Luxury American Homes
The old and frequently misquoted line, “A man’s house is his castle,” is much older than many of us imagine. It comes from an English court case decided in 1604. The jurist Sir Edward Coke (pronounced Cook) wrote his decision in a case that came to be known as the Semayne Case, that there were limits on how a Sheriff could enter a person’s house, regardless of rank, status, or title.
The new law became applicable in the Reign of King James IV and Judge Coke made it clear that the “prime directive” for Sheriffs to follow was that a house owner had the absolute right to defend himself against thieves and murderers, and also had the right to assemble his neighbors to defend his property against violence. All in perpetuity.
Since English Common Law was the foundation of American jurisprudence, similar laws were enacted in the United States. However, with full consideration to the country and its citizens the literal interpretation ran amok.
The postcards below illustrate how far three men went to make their homes castles. Not surprisingly there are at least six different postcards of each home.
Joe Jefferson at his “Crow’s Nest” at Buzzards Bay, Massachusetts
Joseph Jefferson III or Joe Jefferson, born 1829 was an actor and the third member of his family to be so-named. The family was among the famous. Joe III made his stage debut as a child by telling his father’s old jokes. For the rest of his 76 years he acted in stage and silent-film roles. Jefferson gained international fame for his adaptation and portrayal of Rip Van Winkle on stage and film.
Jefferson was known to loathe city life and thus when the opportunity came in 1890, he built a Queen Anne style, all stone seasonal cottage at Buzzard’s Bay, Massachusetts.
Built to many of Jefferson’s own ideas, the special features of the property included broad piazzas and light and airy apartments. The purchase was estimated to be $30,000. The house soon became a center for entertaining his family and friends – among whom were President and Mrs. Cleveland.
The house contained many relics, paintings and decorative tiles that were collected from places abroad where he had performed.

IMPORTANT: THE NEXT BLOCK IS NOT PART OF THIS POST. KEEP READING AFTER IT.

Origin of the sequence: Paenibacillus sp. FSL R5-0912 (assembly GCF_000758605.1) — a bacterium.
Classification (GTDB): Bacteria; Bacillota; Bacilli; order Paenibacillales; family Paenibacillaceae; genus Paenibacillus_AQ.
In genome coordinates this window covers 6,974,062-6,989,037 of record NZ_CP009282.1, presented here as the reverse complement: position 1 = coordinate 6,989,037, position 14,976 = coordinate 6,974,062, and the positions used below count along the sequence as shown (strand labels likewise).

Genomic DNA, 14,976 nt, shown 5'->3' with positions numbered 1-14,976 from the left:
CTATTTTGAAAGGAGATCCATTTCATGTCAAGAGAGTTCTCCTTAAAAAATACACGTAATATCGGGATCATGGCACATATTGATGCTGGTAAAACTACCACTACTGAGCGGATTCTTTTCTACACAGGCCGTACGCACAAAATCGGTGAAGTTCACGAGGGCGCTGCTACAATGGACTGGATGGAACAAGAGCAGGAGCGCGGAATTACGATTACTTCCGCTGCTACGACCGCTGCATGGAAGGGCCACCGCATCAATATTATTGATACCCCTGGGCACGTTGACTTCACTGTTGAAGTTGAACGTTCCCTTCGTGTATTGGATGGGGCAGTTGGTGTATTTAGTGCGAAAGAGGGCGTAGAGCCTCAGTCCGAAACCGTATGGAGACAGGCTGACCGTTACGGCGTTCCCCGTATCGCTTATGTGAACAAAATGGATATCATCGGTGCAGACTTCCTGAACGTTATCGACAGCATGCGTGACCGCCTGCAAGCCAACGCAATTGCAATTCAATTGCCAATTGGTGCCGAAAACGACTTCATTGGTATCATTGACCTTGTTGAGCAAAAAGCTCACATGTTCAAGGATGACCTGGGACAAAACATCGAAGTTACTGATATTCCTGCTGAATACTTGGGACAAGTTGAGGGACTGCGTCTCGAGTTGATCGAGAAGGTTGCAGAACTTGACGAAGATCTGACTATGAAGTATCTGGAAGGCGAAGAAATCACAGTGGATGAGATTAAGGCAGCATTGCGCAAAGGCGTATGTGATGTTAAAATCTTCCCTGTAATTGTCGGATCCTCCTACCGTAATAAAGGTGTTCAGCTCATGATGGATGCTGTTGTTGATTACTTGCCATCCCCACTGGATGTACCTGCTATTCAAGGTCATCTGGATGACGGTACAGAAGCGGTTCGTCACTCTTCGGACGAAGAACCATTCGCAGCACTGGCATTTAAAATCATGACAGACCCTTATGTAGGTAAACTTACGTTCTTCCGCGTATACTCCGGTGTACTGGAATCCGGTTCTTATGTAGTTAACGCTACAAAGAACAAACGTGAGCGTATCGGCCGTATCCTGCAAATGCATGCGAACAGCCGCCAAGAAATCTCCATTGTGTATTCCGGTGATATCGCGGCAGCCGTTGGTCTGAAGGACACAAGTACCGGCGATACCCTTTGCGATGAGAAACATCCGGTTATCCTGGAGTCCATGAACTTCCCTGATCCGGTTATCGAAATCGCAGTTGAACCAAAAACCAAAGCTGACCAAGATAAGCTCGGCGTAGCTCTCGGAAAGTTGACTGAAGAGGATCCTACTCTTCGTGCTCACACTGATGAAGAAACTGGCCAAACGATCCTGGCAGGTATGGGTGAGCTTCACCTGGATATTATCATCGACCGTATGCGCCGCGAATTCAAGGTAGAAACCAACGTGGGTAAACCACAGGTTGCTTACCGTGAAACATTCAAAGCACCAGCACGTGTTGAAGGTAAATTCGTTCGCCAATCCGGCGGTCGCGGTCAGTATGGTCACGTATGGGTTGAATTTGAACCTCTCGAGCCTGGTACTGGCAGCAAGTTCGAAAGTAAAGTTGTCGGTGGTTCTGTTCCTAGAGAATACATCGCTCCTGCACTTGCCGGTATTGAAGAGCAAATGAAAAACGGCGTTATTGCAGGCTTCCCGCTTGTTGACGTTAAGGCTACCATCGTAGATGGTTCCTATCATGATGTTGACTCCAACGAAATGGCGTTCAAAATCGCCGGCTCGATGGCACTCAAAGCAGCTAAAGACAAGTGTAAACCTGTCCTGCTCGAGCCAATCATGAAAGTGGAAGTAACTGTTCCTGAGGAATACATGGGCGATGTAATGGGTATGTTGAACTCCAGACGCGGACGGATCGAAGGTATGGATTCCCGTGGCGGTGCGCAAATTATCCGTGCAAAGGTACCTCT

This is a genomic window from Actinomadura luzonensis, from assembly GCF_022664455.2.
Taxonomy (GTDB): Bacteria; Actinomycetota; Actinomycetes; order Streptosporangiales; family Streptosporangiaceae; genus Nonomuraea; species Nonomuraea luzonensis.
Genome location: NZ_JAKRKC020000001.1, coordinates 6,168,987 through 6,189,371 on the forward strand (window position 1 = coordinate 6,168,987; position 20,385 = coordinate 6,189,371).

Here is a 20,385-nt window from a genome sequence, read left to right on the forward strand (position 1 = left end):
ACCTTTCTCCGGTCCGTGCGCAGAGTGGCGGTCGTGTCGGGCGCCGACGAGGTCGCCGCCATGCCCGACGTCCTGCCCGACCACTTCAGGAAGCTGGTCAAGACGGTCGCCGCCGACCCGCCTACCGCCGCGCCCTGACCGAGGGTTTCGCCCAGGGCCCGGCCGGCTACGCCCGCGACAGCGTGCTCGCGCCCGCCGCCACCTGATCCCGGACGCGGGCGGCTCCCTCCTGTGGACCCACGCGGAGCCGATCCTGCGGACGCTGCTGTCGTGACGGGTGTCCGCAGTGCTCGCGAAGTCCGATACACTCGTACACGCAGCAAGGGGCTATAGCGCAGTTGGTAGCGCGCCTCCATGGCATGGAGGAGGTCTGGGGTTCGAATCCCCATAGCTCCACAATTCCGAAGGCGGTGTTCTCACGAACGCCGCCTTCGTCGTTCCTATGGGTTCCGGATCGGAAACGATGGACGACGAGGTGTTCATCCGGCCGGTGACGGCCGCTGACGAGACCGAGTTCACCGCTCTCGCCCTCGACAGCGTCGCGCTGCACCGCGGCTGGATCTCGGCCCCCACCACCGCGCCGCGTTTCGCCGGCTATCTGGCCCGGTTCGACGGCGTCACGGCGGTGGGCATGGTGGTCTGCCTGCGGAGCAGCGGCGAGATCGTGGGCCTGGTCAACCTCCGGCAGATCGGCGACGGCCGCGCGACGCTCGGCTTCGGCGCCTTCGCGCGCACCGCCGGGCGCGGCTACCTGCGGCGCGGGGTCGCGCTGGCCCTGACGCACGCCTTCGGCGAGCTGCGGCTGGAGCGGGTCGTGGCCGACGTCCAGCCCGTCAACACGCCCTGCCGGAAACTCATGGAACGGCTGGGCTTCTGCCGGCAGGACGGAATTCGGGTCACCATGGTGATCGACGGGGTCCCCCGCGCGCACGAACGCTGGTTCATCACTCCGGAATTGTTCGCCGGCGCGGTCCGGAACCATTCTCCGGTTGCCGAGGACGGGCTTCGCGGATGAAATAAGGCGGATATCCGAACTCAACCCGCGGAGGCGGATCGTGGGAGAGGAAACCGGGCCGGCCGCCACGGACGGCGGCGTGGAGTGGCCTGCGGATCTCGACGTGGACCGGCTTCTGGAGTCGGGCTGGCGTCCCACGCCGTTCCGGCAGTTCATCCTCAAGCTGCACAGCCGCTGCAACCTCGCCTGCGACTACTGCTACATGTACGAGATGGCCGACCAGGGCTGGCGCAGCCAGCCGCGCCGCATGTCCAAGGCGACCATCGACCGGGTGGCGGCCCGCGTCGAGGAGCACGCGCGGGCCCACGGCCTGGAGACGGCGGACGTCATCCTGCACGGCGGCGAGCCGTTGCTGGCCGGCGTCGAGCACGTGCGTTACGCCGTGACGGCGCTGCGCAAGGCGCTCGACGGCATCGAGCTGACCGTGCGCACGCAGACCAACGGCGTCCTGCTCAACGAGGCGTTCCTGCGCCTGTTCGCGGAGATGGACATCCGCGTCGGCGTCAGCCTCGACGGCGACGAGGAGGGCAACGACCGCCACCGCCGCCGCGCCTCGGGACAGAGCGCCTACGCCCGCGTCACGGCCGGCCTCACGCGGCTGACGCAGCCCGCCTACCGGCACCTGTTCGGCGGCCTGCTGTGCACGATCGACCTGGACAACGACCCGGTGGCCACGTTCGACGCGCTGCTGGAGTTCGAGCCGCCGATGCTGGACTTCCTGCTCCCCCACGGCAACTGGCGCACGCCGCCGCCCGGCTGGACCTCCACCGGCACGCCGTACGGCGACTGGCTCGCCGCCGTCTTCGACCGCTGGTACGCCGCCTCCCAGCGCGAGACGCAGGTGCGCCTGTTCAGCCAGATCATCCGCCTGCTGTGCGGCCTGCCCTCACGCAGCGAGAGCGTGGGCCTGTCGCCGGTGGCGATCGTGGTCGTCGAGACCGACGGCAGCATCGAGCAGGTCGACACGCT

In newspapers across the country, the afternoon editions on April 1, 1893, carried the same headline: CROW’S NEST DESTROYED; JOE JEFFERSON’S BEAUTIFUL HOME GONE UP IN FLAME. GASOLINE LEAKED OUT IN THE CELLAR AND THE FURNACE FIRE EXPLODED IT.
The fire totally destroyed the beautiful summer residence, and sadly, the family cook, Helen McGrath, perished in the ruins.
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The Wonder House at Bartow, Florida
Conrad Schuck was many things. Some say he was a poet; others claim he was a philosopher. The fact that he was a dreamer is probably true, but for very peculiar reasons.
Schuck was a Pittsburgh building contractor and stone quarry dealer in the years after the first world war. Family folklore tells the story that a doctor told Conrad, that his health was so fragile that he would soon die if he didn’t move to a much warmer environment. He decided to take his wife and nine children to Bartow, Florida. He then chose to use his building skills and his wealth to build a dream house.
Dream house indeed. After the acquisition of the land in 1926, Schuck proceeded to construction without blueprints. The blueprints that now exist were drafted in 1937.
From street level, the Wonder House seems to be a two story residential structure, but it is indeed four levels; there are two stories underground. It is concrete reinforced with steel and inlaid with glass and mosaics. The house featured many time saving devices like delayed light switches, a laundry chute and air conditioning.
Conrad Schuck never lived in the Wonder House, but it was a popular tourist destination from the 1930s to the ‘60s. Schuck was a collector of curiosities and oddities. Visitors to the Wonder House frequently found snakes in jars being displayed alongside, taxidermy exhibits of unique Florida critters and birds.
The strangest wonder about the Wonder House is that Conrad’s move to a warmer climate must have worked. He lived well into the 1960s.
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Paul de Longpré and his Mission Revival home in Hollywood, California
Postcard History is aware of at least 36 postcards of this house and its interior.
Paul de Longpré was a painter who worked most of his life in California. A series of postcards show de Longpré in his studio surrounded by his paintings and antiques.
From around 1906, dozens of postcards appeared, usually as greetings that show de Longpré’s artistry. Working primarily in watercolors, he painted flowers, almost exclusively. He literally wed his knowledge of botany and his artistic skills in art. The proof being that in the 1900s de Longpré found inspiration in the 4,000 rose bushes he planted on his Hollywood estate. The finest of his paintings include Double Peach Blossoms and White Fringed Poppies – both widely known through print reproductions, including postcards.
He was a self-taught artist, born in France who started his career in Paris painting fans. His first exhibit occurred at age 21. Wealth came quickly for de Longpré, but when a Paris bank failed in 1890, he left France for New York. Within the same decade he moved his family to Los Angeles where he was given a three-acre homesite on Cahuenga Boulevard in exchange for three of his paintings.
Just two years later the Canadian architect Louis Bourgeois designed a new residence for de Longpré that included a gallery and a studio.
Paul de Longpré died in that home in 1911, after which his family returned to France. The rose gardens and the house were demolished in 1924 and 1927, respectively. Today, the only memory of de Longpré is a street and a small park that are named for him.